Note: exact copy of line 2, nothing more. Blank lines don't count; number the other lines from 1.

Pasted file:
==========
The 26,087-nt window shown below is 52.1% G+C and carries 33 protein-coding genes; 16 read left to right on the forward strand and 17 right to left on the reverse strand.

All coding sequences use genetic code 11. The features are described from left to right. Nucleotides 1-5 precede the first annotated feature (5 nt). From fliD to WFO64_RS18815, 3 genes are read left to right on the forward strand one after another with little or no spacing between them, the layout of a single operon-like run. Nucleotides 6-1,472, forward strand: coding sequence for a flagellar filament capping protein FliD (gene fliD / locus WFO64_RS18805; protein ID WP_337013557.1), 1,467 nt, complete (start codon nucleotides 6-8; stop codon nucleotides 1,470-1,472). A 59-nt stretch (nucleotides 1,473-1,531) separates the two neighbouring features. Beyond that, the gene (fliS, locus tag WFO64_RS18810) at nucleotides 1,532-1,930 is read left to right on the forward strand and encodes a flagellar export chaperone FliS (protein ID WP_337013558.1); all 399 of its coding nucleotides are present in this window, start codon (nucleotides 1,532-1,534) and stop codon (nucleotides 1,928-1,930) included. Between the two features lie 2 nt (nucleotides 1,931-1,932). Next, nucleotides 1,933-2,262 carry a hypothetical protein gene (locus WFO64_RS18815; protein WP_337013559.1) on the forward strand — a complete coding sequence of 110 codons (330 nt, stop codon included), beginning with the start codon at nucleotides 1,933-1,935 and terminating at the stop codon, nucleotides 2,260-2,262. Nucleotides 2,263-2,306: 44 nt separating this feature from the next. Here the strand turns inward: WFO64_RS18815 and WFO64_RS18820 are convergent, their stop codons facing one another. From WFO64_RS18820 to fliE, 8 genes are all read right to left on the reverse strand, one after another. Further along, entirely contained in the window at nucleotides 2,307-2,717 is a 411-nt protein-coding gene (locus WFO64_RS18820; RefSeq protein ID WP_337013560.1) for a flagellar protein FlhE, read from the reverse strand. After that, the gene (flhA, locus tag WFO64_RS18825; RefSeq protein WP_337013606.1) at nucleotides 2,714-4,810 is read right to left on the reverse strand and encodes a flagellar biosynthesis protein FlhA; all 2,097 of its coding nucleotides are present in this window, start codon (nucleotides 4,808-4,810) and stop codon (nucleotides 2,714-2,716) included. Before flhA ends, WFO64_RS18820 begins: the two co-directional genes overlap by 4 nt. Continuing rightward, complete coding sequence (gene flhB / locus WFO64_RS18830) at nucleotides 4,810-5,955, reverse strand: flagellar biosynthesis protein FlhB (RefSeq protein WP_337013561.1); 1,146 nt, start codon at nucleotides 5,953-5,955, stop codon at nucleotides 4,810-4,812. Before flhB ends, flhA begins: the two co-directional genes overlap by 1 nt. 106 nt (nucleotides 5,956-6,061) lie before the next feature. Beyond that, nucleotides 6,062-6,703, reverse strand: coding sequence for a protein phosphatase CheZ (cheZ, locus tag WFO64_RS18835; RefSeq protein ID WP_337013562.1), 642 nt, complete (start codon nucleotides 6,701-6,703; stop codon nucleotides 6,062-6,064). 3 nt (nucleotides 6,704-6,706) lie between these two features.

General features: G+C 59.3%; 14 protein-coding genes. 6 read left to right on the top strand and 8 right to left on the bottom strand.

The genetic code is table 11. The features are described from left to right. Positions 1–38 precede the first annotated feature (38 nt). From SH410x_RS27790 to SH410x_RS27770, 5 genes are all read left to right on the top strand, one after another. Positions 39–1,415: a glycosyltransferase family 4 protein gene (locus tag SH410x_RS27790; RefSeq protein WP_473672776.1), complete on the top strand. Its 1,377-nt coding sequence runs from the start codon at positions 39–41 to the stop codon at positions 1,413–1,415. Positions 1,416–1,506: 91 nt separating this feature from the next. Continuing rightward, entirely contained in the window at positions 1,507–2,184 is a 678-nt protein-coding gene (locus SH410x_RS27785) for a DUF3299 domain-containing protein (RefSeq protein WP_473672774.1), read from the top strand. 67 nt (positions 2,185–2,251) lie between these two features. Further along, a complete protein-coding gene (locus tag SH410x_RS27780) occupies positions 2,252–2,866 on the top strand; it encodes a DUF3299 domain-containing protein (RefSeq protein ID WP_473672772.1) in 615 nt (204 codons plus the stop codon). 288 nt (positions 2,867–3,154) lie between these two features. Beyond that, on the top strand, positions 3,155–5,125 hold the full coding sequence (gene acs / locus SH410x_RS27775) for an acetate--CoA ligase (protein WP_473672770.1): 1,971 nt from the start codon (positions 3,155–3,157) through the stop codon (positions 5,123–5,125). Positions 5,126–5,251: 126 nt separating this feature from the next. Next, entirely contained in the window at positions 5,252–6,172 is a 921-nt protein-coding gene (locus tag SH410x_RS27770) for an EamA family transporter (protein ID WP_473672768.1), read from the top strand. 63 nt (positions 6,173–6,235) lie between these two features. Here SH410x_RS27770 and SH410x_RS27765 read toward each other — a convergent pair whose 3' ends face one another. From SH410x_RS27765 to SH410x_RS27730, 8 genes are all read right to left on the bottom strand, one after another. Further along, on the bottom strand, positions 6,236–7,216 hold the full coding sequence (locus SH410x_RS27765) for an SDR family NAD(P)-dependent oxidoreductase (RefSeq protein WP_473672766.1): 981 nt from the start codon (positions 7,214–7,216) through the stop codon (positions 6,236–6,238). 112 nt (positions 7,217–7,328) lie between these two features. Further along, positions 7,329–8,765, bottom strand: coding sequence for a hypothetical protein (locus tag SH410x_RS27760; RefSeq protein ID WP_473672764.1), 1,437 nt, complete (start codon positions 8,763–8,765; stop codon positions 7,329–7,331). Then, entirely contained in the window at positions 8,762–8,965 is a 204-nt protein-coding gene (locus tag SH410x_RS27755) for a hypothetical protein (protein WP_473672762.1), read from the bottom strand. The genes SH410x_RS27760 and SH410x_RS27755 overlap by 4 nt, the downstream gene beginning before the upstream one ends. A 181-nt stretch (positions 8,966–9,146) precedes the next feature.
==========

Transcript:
All coding sequences use genetic code 11. The features are described from left to right. Nucleotides 1-5 precede the first annotated feature (5 nt). From fliD to WFO64_RS18815, 3 genes are read left to right on the forward strand one after another with little or no spacing between them, the layout of a single operon-like run. Nucleotides 6-1,472, forward strand: coding sequence for a flagellar filament capping protein FliD (gene fliD / locus WFO64_RS18805; protein ID WP_337013557.1), 1,467 nt, complete (start codon nucleotides 6-8; stop codon nucleotides 1,470-1,472). A 59-nt stretch (nucleotides 1,473-1,531) separates the two neighbouring features. Beyond that, the gene (fliS, locus tag WFO64_RS18810) at nucleotides 1,532-1,930 is read left to right on the forward strand and encodes a flagellar export chaperone FliS (protein ID WP_337013558.1); all 399 of its coding nucleotides are present in this window, start codon (nucleotides 1,532-1,534) and stop codon (nucleotides 1,928-1,930) included. Between the two features lie 2 nt (nucleotides 1,931-1,932). Next, nucleotides 1,933-2,262 carry a hypothetical protein gene (locus WFO64_RS18815; protein WP_337013559.1) on the forward strand — a complete coding sequence of 110 codons (330 nt, stop codon included), beginning with the start codon at nucleotides 1,933-1,935 and terminating at the stop codon, nucleotides 2,260-2,262. Nucleotides 2,263-2,306: 44 nt separating this feature from the next. Here the strand turns inward: WFO64_RS18815 and WFO64_RS18820 are convergent, their stop codons facing one another. From WFO64_RS18820 to fliE, 8 genes are all read right to left on the reverse strand, one after another. Further along, entirely contained in the window at nucleotides 2,307-2,717 is a 411-nt protein-coding gene (locus WFO64_RS18820; RefSeq protein ID WP_337013560.1) for a flagellar protein FlhE, read from the reverse strand. After that, the gene (flhA, locus tag WFO64_RS18825; RefSeq protein WP_337013606.1) at nucleotides 2,714-4,810 is read right to left on the reverse strand and encodes a flagellar biosynthesis protein FlhA; all 2,097 of its coding nucleotides are present in this window, start codon (nucleotides 4,808-4,810) and stop codon (nucleotides 2,714-2,716) included. Before flhA ends, WFO64_RS18820 begins: the two co-directional genes overlap by 4 nt. Continuing rightward, complete coding sequence (gene flhB / locus WFO64_RS18830) at nucleotides 4,810-5,955, reverse strand: flagellar biosynthesis protein FlhB (RefSeq protein WP_337013561.1); 1,146 nt, start codon at nucleotides 5,953-5,955, stop codon at nucleotides 4,810-4,812. Before flhB ends, flhA begins: the two co-directional genes overlap by 1 nt. 106 nt (nucleotides 5,956-6,061) lie before the next feature. Beyond that, nucleotides 6,062-6,703, reverse strand: coding sequence for a protein phosphatase CheZ (cheZ, locus tag WFO64_RS18835; RefSeq protein ID WP_337013562.1), 642 nt, complete (start codon nucleotides 6,701-6,703; stop codon nucleotides 6,062-6,064). 3 nt (nucleotides 6,704-6,706) lie between these two features.